On the opening night of the West Australian Ballet production of The Nutcracker, one may have been forgiven for thinking that it was Christmas. Beams of light lit up His Majesty’s Theatre, as artificial snow fell onto the red carpet. Adorned in their finest wear, overjoyed children grasped at snowflakes as parents and ballet enthusiasts chatted amongst themselves. The crowd hummed with anticipation and excitement.
Every time I come to His Majesty’s it feels like I’m seeing it for the first time. Originally constructed in the 1900s, the walls of the Edwardian theatre have delivered years of magical performances, including those performed by the West Australian Ballet.
Sadly, this was not one of them.
At first, I was in awe; barely able to contain my excitement, I glanced upon the orchestra beneath the stage, and the sea of young girls propped up on pillows.
The lights began to dim, as Belgium-born artistic director, Aurélien Scannella, introduced the night’s performance.
As a child I remember The Nutcracker as an enchanting tale about a girl whose doll comes to life but, as an adult, the magic was some-what overshadowed by the strangely confusing and semi-creepy storyline.
In the prologue, Uncle Drosselmeyer, who is played by Liam Green, is seen in his workshop creating toys for his niece and nephew, Clara and Fritz. Dressed in a brilliant purple cape, he dances gleefully across the stage with one of his creations.
At the families’ annual Christmas party, Drosselmeyer presents Clara with the Nutcracker doll, however, a jealous Fritz attempts to snatch it, knocking off its head. Thankfully, Drosselmeyer repairs the doll; having saved the day, he begins to dance with Clara—but, to be perfectly frank, the dynamic was a bit weird.
When the ballet commenced, I was so captivated by the stage design, the costumes, and the music, that, I completely forgot to read the synopsis. So throughout the first act, I was convinced that Drosselmeyer was some guy vying for Clara’s affection.
When the Stahlbaum’s party finishes everyone leaves and the family retires to bed. Everyone except Drosselmeyer, who is apparently lurking in the living room. Clara, who can’t sleep, sneaks down the stairs to find her Nutcracker doll, and consequently finds herself in a confrontation between pirate rats and toy soldiers. With the help of the Nutcracker doll, who is now the size of a person, the pair fend off the pesky rats. As they dance in celebration, the stage transforms, and the Snow Queen appears with her posse of snowflakes. She twirls gracefully around the stage, her snowflakes mirroring her every move, their long white dresses flowing in unison.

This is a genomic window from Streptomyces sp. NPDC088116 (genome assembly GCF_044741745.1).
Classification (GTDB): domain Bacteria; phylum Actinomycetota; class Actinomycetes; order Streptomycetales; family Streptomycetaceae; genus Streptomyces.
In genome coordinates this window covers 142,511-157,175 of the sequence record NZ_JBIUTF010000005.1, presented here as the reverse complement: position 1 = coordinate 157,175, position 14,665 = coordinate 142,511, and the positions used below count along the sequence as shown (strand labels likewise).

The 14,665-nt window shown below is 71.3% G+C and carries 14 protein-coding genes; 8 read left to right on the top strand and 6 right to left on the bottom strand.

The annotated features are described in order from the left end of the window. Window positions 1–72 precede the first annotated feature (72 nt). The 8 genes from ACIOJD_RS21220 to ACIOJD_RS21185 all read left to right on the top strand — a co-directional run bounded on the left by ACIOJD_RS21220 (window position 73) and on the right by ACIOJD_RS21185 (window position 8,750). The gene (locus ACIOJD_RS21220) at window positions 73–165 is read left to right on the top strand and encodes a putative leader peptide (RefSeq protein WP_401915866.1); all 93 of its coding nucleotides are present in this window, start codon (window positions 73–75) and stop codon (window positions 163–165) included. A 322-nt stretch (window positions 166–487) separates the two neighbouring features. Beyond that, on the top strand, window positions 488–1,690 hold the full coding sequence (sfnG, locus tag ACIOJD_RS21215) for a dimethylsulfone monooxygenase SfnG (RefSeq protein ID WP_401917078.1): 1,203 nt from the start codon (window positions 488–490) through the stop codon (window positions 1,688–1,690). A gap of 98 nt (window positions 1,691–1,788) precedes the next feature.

Uncle Drosselmeyer re-emerges with a sleigh, whisking Clara and the Nutcracker Prince away.
In act two, Drosselmeyer and Clara spend forty or so minutes watching an assortment of “sweets” dance around the stage. The costumes appeared to portray characters with Spanish, Arabian, Chinese, and French backgrounds—some, more than others, were slightly unsettling.
The Nutcracker Prince re-joins the stage, but it’s the Sugar Plum Fairy who is most captivating.
Claire Voss, who plays both the Fairy and the Snow Queen, flows gracefully across the stage, capturing the hearts of those who dare not look away. Her elegant bedazzled tutu appears frozen in time as she pirouettes.
The vibrant stage design, choreography, and (most of) the costumes, almost bring the story of the Nutcracker to life—it’s just not the story I so fondly remember.
Looking though the innocent eyes of a child, anything is possible, but try as I might, I just couldn’t feel the love.
Perhaps in the 1800s, when this story was created, it was normal to leave the house in the middle of the night, with an uncle that you barely knew. Perhaps it was normal that he would escort you, and a man twice your age, around some “mythical” land on a sleigh. And perhaps in the 1800s it was acceptable to reinforce insensitive cultural stereotypes with costumes.
But in a post-“MeToo” world, where we are now, finally, collectively questioning what is and is not acceptable behaviour, perhaps traditional interpretations of The Nutcracker need to be reconsidered.
The performance of the West Australian Ballet and the West Australian Philharmonic Orchestra—who I would have watched on their own—was, in my eyes, without fault. But sadly, it wasn’t quite enough to overpower the feeling of discomfort that left me with a lingering, bad taste.